The Achilles heel for runners and walkers!

We know how important it is to keep active (see our information on ‘recommended weekly exercise’) this can be anything from running 10K’s, hill walking or keeping up with your 10,000 steps using a health pedometer.

A problem that affects a great deal of people and limits ability to exercise is a condition called Achilles tendinopathy. It presents as a discomfort and often a lump in the Achilles tendon just above the heel. The Achilles tendon is the thick band like structure that connects your calf muscle with your heel.

What is a tendinopathy?

Tendons are made up of thousands of tough, elastic fibres. These fibres are subject to stress or load when our muscle contracts to move our joints and especially when we use our muscles to absorb shock. Stress to the tendon causes multiple micro tears to the small fibres and our body then rebuilds the tissue. This is a state of equilibrium where an almost equal number of fibres breakdown then repair maintaining the status quo. The problem arises when the breakdown outweighs the rebuild and then the tendon structure changes and becomes less efficient at dealing with the stress this is what is termed a ‘tendinopathy’. For more detail on the different stages of tendinopathy please see our section the conditions section.


Initially you may start to feel Achilles tendon ache after a long walk or run and one of the most common times to feel this is when your first start walking as you get out of bed in the morning. The discomfort usually disperses as the tendon warms up but can return again after long periods of inactivity in the day. When you squeeze the tendon it is common to feel tenderness and often there is a hard nodule.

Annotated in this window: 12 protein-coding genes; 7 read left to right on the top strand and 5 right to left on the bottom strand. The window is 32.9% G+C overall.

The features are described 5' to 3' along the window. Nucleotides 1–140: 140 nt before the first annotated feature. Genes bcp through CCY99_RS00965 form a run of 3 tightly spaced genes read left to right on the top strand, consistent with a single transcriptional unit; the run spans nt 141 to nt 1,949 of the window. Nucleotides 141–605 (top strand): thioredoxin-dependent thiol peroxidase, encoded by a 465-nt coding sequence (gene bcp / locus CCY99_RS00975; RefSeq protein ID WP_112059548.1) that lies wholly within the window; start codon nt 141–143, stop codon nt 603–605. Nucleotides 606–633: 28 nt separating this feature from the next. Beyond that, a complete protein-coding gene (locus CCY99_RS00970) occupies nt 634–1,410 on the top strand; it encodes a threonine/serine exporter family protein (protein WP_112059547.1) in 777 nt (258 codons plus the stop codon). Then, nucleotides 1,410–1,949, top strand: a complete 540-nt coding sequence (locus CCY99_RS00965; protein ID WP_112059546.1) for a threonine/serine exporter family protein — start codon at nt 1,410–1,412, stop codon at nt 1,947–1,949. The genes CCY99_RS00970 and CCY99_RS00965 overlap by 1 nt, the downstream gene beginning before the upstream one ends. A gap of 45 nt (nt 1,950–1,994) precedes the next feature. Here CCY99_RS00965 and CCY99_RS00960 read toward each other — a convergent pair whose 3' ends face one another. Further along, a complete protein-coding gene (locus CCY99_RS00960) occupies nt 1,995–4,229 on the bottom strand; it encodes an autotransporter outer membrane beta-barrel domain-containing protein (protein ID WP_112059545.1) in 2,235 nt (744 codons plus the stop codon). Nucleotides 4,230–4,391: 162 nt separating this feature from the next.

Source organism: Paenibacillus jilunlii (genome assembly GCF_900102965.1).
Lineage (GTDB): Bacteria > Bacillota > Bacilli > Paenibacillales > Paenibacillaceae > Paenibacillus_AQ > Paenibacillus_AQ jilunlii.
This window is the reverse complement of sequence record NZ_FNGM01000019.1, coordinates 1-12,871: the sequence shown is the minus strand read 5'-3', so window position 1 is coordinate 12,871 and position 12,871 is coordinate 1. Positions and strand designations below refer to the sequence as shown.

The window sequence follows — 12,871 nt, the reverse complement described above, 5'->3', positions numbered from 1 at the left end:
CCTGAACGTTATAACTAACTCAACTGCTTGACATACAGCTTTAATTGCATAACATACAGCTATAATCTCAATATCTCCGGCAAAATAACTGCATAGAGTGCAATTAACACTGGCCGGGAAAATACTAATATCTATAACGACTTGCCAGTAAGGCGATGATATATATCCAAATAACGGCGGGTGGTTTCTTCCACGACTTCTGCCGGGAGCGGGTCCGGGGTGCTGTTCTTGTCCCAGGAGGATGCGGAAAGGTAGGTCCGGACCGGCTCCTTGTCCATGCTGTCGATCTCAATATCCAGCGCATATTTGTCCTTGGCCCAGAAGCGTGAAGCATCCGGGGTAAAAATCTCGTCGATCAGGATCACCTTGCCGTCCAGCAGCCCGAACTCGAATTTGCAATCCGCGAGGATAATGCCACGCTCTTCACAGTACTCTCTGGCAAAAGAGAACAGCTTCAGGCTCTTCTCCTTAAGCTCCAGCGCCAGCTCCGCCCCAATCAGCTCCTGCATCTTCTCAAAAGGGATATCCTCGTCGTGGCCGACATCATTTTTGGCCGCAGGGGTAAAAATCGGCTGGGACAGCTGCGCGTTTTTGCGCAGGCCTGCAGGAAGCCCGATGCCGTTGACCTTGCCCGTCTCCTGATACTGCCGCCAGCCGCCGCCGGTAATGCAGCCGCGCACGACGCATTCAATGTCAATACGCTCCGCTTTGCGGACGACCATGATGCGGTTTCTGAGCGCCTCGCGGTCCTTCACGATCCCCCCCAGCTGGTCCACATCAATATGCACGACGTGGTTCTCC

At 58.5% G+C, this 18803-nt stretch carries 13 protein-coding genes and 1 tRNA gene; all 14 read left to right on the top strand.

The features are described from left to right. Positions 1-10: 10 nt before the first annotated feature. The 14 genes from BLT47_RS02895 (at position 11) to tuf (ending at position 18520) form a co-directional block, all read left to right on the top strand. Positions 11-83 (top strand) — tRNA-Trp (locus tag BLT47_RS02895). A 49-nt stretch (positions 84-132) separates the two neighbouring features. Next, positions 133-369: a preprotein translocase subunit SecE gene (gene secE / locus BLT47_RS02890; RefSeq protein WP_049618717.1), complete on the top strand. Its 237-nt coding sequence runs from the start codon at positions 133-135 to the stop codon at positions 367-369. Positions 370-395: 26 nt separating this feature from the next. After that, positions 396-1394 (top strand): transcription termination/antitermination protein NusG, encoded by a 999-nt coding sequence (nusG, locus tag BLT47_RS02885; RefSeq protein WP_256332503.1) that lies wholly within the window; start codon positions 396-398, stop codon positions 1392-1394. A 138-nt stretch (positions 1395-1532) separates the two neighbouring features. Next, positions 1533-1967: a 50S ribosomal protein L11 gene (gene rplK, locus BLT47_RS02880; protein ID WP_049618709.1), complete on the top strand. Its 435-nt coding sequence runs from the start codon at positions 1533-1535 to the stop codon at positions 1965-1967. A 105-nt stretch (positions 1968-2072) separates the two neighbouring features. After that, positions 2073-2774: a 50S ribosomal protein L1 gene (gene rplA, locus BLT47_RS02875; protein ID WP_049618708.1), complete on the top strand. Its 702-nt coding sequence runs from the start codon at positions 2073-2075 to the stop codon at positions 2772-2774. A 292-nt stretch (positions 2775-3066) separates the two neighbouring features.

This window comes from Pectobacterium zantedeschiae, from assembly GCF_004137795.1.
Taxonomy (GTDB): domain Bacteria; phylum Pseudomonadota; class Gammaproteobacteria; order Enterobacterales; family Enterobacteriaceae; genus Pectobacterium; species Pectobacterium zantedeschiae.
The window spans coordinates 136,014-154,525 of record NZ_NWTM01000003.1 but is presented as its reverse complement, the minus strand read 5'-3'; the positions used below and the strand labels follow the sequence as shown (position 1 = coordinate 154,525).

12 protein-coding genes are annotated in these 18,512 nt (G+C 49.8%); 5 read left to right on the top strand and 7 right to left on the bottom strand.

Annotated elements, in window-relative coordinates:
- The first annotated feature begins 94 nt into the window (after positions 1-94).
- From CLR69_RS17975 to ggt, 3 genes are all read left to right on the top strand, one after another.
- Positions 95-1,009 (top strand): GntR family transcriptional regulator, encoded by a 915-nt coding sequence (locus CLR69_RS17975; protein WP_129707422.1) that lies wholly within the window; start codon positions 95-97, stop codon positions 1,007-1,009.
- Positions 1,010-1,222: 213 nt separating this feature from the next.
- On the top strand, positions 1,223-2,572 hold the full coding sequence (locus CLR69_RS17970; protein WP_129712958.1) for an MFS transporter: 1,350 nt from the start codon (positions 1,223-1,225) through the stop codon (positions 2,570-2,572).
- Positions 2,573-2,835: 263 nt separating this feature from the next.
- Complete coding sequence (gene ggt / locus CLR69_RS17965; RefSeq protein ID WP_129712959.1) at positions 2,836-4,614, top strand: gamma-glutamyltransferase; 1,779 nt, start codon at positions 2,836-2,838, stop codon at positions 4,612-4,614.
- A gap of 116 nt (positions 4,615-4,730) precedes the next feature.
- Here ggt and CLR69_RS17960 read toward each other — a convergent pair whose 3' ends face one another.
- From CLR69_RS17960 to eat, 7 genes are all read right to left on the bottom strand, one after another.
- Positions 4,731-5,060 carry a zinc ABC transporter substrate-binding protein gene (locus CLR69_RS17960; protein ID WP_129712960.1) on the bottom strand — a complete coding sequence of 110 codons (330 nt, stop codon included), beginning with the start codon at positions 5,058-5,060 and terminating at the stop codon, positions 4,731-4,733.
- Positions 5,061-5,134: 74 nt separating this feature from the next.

The nodule is nothing to worry about and is a collection of fluid that seeps into the tendon when increased breakdown in the fibres occur. As your body tries to repair this problem a new blood supply is created around the nodule and with a new blood supply comes a nerve supply which causes an increase in sensitivity and therefore pain. As the condition progresses it takes less and less load to aggravate the tendon and the discomfort felt can become more constant.

Managing an Achilles tendinopathy

Reactive tendon: It is common to feel Achilles discomfort following and increase in activity or training. If this happens you will have just caused a mild increase in micro tears in the tendon due to the overload. Firstly reduce the load on the tendon by avoiding high impact exercise for 7-10 days. You may also want to avoid long walks for a few days. Once you return to exercise or walking it is important that you leave further exercise for 24 hours as tendinopathy discomfort tends to be worse he day after.

Tendon Disrepair: If the problem starts to become more persistent for more than 2 weeks this problem might not settle by just reducing the load. The tendon micro tears will be more extensive and there will probably some swelling or a nodule to the tendon. If this happens you need to make sure the tendon starts to repair in the most efficient way. This can be achieved by doing 2 exercises.

  1. Calf stretches:

Stand facing a wall a good stride length away with both feet together and both feet facing forward.

Lean forward to place your hands on the wall then step one foot forward towards the wall. Bend the knee of your front leg and keep the back leg straight with your heel flat on the floor.